Dec. 15 Letters to the Editor

Noise pollution reflects poorly on Portales
I have lived in Portales for four months, and it is the loudest town I have ever heard.
I thought this small town on the Plains would have one benefit: It would be quiet. I haven’t been that wrong since I asked for parachute pants for Christmas in ’84.
Portales is not a quiet town. It’s a car-stereo-technology-trade show that only looks like a small town. Apparently there’s a contest for the loudest low-frequency burst of horribly bad hip-hop and all the judges live on my street.
I can recall a host of stupid status symbols in the last 20 years, from a Mötley Crüe patch on a jean jacket to the second generation Hummer. But none have been as intrusive as the redundant 90-decibel booming that permeates this town.
What happened to the time when the car was the focus of the effort and the loud stereo was just a way to make people turn their heads and look? Why would you make people turn their heads with your $2,000 stereo so they can laugh at your $200 lemon?
Kids may be getting smarter these days, but their real skill is not in being technologically savvy and knowing which speakers to buy. It’s in their mastery of denial. Believe me, those smiles you get when you drive by pedestrians with your stereo booming are not signs of respect. They are the barely restrained indicators of mockery.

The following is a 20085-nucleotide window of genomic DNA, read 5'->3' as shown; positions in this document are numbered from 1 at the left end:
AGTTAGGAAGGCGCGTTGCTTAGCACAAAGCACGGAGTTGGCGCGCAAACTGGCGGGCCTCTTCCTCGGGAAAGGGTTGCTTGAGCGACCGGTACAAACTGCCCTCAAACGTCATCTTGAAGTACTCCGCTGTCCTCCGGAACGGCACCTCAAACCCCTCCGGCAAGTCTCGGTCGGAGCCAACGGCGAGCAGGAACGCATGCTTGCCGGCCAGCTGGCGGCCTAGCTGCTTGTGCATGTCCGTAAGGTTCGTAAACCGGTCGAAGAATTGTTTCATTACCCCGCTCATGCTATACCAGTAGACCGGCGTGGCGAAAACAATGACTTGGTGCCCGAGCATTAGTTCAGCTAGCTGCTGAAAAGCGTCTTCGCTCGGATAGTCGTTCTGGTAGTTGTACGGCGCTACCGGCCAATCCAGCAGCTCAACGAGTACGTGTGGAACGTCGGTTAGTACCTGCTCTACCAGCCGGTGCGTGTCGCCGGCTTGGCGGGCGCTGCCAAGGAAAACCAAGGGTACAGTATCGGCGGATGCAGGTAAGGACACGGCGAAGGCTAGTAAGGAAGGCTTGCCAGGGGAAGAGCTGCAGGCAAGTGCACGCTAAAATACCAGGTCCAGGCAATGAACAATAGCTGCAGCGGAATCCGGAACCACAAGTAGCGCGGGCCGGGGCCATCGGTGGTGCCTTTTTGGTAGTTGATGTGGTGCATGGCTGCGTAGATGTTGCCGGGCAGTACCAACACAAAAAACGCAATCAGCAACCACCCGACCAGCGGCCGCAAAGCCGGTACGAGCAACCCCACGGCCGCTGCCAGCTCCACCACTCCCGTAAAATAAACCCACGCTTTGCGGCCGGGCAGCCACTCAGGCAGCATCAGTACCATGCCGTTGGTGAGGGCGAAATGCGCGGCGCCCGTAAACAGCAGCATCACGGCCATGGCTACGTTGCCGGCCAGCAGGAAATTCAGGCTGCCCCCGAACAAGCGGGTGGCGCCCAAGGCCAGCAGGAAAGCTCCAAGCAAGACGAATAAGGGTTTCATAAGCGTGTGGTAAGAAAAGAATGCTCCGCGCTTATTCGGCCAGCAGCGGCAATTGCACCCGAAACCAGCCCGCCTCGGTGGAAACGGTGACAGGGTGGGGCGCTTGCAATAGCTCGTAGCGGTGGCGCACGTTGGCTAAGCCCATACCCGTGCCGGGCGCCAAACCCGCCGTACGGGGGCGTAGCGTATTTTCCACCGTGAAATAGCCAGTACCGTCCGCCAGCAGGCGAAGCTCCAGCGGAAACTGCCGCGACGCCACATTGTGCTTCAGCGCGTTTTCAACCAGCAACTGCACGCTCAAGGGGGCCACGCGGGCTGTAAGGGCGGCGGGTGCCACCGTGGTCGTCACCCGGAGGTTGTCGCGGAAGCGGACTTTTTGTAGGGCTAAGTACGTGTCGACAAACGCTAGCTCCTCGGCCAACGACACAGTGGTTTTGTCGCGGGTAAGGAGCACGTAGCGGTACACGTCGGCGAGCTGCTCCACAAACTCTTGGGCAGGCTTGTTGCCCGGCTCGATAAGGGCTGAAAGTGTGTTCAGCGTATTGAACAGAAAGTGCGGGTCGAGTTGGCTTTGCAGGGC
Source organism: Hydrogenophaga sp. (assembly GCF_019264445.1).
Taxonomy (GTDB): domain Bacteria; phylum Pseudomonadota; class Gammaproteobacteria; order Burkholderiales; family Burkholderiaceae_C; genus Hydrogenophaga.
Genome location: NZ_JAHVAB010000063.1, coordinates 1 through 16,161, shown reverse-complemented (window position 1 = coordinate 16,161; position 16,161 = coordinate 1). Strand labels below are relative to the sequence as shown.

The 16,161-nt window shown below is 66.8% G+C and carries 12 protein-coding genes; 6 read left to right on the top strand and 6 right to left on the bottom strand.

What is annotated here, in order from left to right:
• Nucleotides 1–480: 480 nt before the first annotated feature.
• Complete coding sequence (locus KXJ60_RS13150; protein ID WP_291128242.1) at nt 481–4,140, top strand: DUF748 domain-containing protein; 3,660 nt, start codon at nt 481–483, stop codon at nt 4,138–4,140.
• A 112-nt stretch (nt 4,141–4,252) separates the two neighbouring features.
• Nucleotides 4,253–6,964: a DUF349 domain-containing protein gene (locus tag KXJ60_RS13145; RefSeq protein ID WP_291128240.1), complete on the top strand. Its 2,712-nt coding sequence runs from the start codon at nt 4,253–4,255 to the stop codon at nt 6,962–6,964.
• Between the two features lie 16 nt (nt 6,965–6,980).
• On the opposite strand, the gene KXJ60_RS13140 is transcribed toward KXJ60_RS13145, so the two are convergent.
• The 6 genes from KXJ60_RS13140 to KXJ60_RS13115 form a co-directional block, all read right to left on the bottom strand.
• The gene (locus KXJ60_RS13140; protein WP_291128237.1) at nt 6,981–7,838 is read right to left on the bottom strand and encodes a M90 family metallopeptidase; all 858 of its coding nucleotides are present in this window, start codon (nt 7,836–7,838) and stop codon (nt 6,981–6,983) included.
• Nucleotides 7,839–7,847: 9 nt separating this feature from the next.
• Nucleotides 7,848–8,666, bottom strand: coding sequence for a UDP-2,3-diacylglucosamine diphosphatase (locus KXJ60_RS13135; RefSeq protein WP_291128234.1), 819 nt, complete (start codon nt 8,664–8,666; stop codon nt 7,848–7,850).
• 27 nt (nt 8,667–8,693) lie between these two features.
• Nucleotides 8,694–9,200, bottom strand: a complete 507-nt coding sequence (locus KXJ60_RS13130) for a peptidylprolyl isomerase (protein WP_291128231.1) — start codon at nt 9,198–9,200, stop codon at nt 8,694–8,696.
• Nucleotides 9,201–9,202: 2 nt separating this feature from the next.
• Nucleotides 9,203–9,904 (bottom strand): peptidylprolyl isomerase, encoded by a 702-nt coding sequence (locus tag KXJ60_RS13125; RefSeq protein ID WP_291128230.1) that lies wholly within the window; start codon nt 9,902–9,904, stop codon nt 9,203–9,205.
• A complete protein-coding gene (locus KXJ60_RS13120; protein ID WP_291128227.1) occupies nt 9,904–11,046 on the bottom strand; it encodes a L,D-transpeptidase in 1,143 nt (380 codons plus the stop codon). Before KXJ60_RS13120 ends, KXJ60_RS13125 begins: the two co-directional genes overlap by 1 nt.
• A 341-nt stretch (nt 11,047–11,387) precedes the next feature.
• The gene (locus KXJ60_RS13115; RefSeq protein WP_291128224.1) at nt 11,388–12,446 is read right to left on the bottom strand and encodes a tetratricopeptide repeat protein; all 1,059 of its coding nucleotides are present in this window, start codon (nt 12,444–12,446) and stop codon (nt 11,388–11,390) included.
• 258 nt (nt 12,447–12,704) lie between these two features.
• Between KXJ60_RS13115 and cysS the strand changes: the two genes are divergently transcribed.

I write this hoping that the boomer-car kids will read it. If I tried to tell them my opinion they certainly wouldn’t hear me. If they could hear me I would say turn it down, we’ve heard enough.

Danny Gregory

Be thankful for people like Maathai
Volunteers around the world are rejoicing because Wangari Maathai has received the Nobel Peace Prize. This Kenyan woman was recognized because she organized African women into a Green Belt Movement to plant trees. This group of volunteers has planted about 30 million trees around Africa to slow deforestation and erosion.
In accepting the prize, Maathai said this “acknowledges the work of countless individuals and groups across the globe. They work quietly and often without recognition to protect the environment, promote democracy, defend human rights and ensure equality between women and me. By so doing, they plant seeds of peace.”
She called on volunteers everywhere “to intensify our commitment to our people, to reduce conflicts and poverty and thereby improve their quality of life. Let us embrace democratic governance, protect human rights and protect our environment.”
She thanked the Norwegian Nobel Committee for placing “the critical issue of environment and its linkage to democracy and peace before the world.”
She also pointed out that women are the primary caretakers, holding significant responsibility for tilling the land and feeding their families and that the 30 million trees will provide fuel, food, shelter, and income to support their children’s education and household needs.
In closing, she said, “The state of any country’s environment is a reflection of the kind of governance in place, and without good governance there can be no peace.”
Hooray for volunteers!

Dolores Penrod